Dating techniques in archaeology
- seem to have accepted that the Sun was at the centre of an orbital system, - anticipating Copernicus and Galileo by some fifteen hundred years.The device uses a differential gear, previously believed to have been invented in the middle ages, and is remarkable for the level of miniaturization and complexity of its parts, which is comparable to that of 18th century clocks.In June 1959, Price's "An Ancient Greek Computer" was the lead article in Scientific American.This article was the result of the first thorough description of the device "based solely on visual inspection and measurements." The Antikythera Mechanism is strongly suggestive of an ancient Greek tradition of complex mechanical technology which, transmitted via the Arab world, formed the basis of European clockmaking techniques.The study of pottery is an important branch of archaeology.This is because pottery is: Small fragments of pottery, known as sherds or potsherds, are collected on most archaeological sites.The device itself was surprisingly thin, about 33 cm (13in) high, 17 cm (6.75in) wide and 9 cm (3.5in) thick, made of bronze and originally mounted in a wooden frame.The Antikythera mechanism is one of the world's oldest known geared devices.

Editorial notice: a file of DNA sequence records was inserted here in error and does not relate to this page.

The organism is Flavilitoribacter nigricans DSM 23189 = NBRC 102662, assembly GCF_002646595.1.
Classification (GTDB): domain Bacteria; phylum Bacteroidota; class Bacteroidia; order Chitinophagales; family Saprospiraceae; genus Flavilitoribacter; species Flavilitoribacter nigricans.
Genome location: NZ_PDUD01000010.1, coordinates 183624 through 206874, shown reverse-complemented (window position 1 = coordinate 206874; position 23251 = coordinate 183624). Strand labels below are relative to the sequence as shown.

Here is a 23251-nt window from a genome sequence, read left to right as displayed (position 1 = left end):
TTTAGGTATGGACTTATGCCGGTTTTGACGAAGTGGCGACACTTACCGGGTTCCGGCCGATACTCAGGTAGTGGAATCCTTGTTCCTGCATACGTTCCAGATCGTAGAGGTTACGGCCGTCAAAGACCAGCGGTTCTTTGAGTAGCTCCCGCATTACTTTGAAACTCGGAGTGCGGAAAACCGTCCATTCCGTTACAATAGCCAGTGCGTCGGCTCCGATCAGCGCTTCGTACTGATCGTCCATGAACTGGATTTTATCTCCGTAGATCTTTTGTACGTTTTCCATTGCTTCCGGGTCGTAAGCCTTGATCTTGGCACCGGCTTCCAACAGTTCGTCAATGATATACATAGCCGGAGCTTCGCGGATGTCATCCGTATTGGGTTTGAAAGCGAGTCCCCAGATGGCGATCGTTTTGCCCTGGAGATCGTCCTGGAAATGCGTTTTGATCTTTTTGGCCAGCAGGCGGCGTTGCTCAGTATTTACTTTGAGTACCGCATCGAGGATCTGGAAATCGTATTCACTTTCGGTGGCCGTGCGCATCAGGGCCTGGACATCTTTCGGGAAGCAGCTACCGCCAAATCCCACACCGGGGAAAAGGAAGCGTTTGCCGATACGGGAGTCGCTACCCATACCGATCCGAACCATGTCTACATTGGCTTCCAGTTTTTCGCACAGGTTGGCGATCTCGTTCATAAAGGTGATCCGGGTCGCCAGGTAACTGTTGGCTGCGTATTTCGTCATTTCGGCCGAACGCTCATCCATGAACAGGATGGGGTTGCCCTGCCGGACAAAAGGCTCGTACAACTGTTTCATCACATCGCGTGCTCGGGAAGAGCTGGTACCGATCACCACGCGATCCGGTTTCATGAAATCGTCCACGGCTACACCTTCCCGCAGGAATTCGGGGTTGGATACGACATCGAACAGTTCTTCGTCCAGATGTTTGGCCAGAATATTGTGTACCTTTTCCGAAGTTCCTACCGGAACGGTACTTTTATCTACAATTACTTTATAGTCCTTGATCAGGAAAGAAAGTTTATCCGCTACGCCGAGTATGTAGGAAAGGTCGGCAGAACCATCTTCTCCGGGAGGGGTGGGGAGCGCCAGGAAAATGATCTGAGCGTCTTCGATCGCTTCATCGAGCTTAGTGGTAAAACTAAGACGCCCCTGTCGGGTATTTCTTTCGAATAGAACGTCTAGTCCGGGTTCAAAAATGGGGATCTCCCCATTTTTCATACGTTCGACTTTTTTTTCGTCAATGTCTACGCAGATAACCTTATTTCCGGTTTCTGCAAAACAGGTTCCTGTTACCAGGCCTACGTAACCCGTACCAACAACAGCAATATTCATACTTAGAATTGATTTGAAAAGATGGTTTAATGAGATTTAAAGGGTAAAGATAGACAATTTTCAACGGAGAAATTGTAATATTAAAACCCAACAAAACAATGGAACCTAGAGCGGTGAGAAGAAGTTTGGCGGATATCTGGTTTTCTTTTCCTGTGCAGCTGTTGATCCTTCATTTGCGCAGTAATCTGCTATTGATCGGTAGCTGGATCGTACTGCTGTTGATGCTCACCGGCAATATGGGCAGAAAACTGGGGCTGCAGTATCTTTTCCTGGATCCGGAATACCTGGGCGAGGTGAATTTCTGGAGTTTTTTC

Fine vessels with incised and stamped decoration were also made. C., wheelmade pottery was being imported from the Roman world and finer 'Belgic-type' vessels were being produced in East Anglia.
The interest of the professional archaeologists brought in to conserve and assess the finds was initially centered on the fine statuary and the Antikythera Mechanism itself was only discovered to be of immense interest in May 17, 1902, when an archaeologist noticed that a piece of rock recovered from the site had a gear wheel embedded in it.
Examination revealed that the "rock" was in fact a heavily encrusted and corroded mechanism that had survived the shipwreck in three main parts and dozens of smaller fragments.
Most Roman pottery, however, consisted of coarse sandy greywares which were used for cooking, storage and other daily functions.
By the early 5th century, the art of pottery manufacture with a wheel had been lost (or was simply not required) in Britain.
It is probable that the Antikythera mechanism was not unique.